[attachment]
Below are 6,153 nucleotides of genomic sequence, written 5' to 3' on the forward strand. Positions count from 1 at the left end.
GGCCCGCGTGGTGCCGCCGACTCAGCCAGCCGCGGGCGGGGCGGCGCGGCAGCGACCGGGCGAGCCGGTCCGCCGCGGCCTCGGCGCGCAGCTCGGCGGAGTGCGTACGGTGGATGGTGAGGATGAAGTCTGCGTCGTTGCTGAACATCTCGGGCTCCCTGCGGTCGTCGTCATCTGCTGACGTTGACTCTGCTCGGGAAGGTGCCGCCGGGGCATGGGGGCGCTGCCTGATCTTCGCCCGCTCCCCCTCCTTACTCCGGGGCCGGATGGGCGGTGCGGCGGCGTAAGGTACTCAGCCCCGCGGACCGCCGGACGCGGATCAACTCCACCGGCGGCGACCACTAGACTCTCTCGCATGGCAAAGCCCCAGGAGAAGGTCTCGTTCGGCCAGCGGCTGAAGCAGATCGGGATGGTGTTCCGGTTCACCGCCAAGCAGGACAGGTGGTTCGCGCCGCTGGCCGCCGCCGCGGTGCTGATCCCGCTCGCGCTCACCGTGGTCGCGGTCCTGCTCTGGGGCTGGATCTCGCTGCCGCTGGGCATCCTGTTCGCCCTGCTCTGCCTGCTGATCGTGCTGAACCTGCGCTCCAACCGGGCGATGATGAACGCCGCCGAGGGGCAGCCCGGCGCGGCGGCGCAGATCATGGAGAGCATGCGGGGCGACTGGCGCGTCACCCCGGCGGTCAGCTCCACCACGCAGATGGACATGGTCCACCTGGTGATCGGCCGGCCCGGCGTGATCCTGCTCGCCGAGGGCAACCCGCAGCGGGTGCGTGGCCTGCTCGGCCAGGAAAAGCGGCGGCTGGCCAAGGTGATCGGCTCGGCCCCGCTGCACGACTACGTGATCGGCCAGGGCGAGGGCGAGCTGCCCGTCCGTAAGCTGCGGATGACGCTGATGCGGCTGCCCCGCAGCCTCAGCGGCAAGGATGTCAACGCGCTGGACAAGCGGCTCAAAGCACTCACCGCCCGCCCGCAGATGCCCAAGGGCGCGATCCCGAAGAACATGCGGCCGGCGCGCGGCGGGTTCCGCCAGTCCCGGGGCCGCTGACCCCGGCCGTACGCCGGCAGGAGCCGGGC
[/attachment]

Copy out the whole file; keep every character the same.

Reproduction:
Below are 6,153 nucleotides of genomic sequence, written 5' to 3' on the forward strand. Positions count from 1 at the left end.
GGCCCGCGTGGTGCCGCCGACTCAGCCAGCCGCGGGCGGGGCGGCGCGGCAGCGACCGGGCGAGCCGGTCCGCCGCGGCCTCGGCGCGCAGCTCGGCGGAGTGCGTACGGTGGATGGTGAGGATGAAGTCTGCGTCGTTGCTGAACATCTCGGGCTCCCTGCGGTCGTCGTCATCTGCTGACGTTGACTCTGCTCGGGAAGGTGCCGCCGGGGCATGGGGGCGCTGCCTGATCTTCGCCCGCTCCCCCTCCTTACTCCGGGGCCGGATGGGCGGTGCGGCGGCGTAAGGTACTCAGCCCCGCGGACCGCCGGACGCGGATCAACTCCACCGGCGGCGACCACTAGACTCTCTCGCATGGCAAAGCCCCAGGAGAAGGTCTCGTTCGGCCAGCGGCTGAAGCAGATCGGGATGGTGTTCCGGTTCACCGCCAAGCAGGACAGGTGGTTCGCGCCGCTGGCCGCCGCCGCGGTGCTGATCCCGCTCGCGCTCACCGTGGTCGCGGTCCTGCTCTGGGGCTGGATCTCGCTGCCGCTGGGCATCCTGTTCGCCCTGCTCTGCCTGCTGATCGTGCTGAACCTGCGCTCCAACCGGGCGATGATGAACGCCGCCGAGGGGCAGCCCGGCGCGGCGGCGCAGATCATGGAGAGCATGCGGGGCGACTGGCGCGTCACCCCGGCGGTCAGCTCCACCACGCAGATGGACATGGTCCACCTGGTGATCGGCCGGCCCGGCGTGATCCTGCTCGCCGAGGGCAACCCGCAGCGGGTGCGTGGCCTGCTCGGCCAGGAAAAGCGGCGGCTGGCCAAGGTGATCGGCTCGGCCCCGCTGCACGACTACGTGATCGGCCAGGGCGAGGGCGAGCTGCCCGTCCGTAAGCTGCGGATGACGCTGATGCGGCTGCCCCGCAGCCTCAGCGGCAAGGATGTCAACGCGCTGGACAAGCGGCTCAAAGCACTCACCGCCCGCCCGCAGATGCCCAAGGGCGCGATCCCGAAGAACATGCGGCCGGCGCGCGGCGGGTTCCGCCAGTCCCGGGGCCGCTGACCCCGGCCGTACGCCGGCAGGAGCCGGGC